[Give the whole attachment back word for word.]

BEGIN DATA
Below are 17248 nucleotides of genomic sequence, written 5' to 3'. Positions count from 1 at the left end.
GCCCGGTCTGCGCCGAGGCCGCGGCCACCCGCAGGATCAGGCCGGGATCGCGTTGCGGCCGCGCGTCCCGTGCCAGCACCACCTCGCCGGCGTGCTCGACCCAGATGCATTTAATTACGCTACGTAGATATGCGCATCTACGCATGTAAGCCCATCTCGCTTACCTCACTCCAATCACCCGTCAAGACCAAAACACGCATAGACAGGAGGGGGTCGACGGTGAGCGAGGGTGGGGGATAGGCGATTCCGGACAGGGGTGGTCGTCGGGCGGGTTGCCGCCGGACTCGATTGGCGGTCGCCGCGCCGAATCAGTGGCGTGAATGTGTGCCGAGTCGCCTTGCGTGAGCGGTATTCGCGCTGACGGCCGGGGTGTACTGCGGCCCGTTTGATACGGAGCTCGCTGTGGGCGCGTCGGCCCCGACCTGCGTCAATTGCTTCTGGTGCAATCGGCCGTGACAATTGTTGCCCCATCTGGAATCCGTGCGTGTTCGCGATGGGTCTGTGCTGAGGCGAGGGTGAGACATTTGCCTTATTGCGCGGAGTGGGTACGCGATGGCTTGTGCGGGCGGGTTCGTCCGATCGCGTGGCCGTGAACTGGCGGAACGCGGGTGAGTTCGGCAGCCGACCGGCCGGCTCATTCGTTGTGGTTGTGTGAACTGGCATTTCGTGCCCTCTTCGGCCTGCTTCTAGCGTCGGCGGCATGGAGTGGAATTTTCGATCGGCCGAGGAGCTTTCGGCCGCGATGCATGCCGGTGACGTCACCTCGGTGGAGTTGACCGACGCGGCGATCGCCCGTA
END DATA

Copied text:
Below are 17248 nucleotides of genomic sequence, written 5' to 3'. Positions count from 1 at the left end.
GCCCGGTCTGCGCCGAGGCCGCGGCCACCCGCAGGATCAGGCCGGGATCGCGTTGCGGCCGCGCGTCCCGTGCCAGCACCACCTCGCCGGCGTGCTCGACCCAGATGCATTTAATTACGCTACGTAGATATGCGCATCTACGCATGTAAGCCCATCTCGCTTACCTCACTCCAATCACCCGTCAAGACCAAAACACGCATAGACAGGAGGGGGTCGACGGTGAGCGAGGGTGGGGGATAGGCGATTCCGGACAGGGGTGGTCGTCGGGCGGGTTGCCGCCGGACTCGATTGGCGGTCGCCGCGCCGAATCAGTGGCGTGAATGTGTGCCGAGTCGCCTTGCGTGAGCGGTATTCGCGCTGACGGCCGGGGTGTACTGCGGCCCGTTTGATACGGAGCTCGCTGTGGGCGCGTCGGCCCCGACCTGCGTCAATTGCTTCTGGTGCAATCGGCCGTGACAATTGTTGCCCCATCTGGAATCCGTGCGTGTTCGCGATGGGTCTGTGCTGAGGCGAGGGTGAGACATTTGCCTTATTGCGCGGAGTGGGTACGCGATGGCTTGTGCGGGCGGGTTCGTCCGATCGCGTGGCCGTGAACTGGCGGAACGCGGGTGAGTTCGGCAGCCGACCGGCCGGCTCATTCGTTGTGGTTGTGTGAACTGGCATTTCGTGCCCTCTTCGGCCTGCTTCTAGCGTCGGCGGCATGGAGTGGAATTTTCGATCGGCCGAGGAGCTTTCGGCCGCGATGCATGCCGGTGACGTCACCTCGGTGGAGTTGACCGACGCGGCGATCGCCCGTA